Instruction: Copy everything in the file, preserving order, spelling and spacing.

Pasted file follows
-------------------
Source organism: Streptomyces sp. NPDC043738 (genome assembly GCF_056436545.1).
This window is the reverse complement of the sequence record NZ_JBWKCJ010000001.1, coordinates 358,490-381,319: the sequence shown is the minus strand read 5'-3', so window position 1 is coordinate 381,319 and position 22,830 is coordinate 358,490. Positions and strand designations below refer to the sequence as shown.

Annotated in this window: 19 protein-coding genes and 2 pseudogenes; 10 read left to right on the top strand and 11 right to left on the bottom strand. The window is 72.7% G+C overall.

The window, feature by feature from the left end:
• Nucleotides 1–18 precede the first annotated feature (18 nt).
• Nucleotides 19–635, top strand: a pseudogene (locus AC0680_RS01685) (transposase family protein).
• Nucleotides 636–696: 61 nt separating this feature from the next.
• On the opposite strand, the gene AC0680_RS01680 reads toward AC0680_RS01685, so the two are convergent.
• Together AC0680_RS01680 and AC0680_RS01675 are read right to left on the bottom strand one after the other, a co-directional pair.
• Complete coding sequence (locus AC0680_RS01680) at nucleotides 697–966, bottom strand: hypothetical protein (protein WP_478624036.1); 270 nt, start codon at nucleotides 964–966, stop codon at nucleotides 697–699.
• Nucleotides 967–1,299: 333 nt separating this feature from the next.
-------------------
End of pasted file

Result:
Source organism: Streptomyces sp. NPDC043738 (genome assembly GCF_056436545.1).
This window is the reverse complement of the sequence record NZ_JBWKCJ010000001.1, coordinates 358,490-381,319: the sequence shown is the minus strand read 5'-3', so window position 1 is coordinate 381,319 and position 22,830 is coordinate 358,490. Positions and strand designations below refer to the sequence as shown.

Annotated in this window: 19 protein-coding genes and 2 pseudogenes; 10 read left to right on the top strand and 11 right to left on the bottom strand. The window is 72.7% G+C overall.

The window, feature by feature from the left end:
• Nucleotides 1–18 precede the first annotated feature (18 nt).
• Nucleotides 19–635, top strand: a pseudogene (locus AC0680_RS01685) (transposase family protein).
• Nucleotides 636–696: 61 nt separating this feature from the next.
• On the opposite strand, the gene AC0680_RS01680 reads toward AC0680_RS01685, so the two are convergent.
• Together AC0680_RS01680 and AC0680_RS01675 are read right to left on the bottom strand one after the other, a co-directional pair.
• Complete coding sequence (locus AC0680_RS01680) at nucleotides 697–966, bottom strand: hypothetical protein (protein WP_478624036.1); 270 nt, start codon at nucleotides 964–966, stop codon at nucleotides 697–699.
• Nucleotides 967–1,299: 333 nt separating this feature from the next.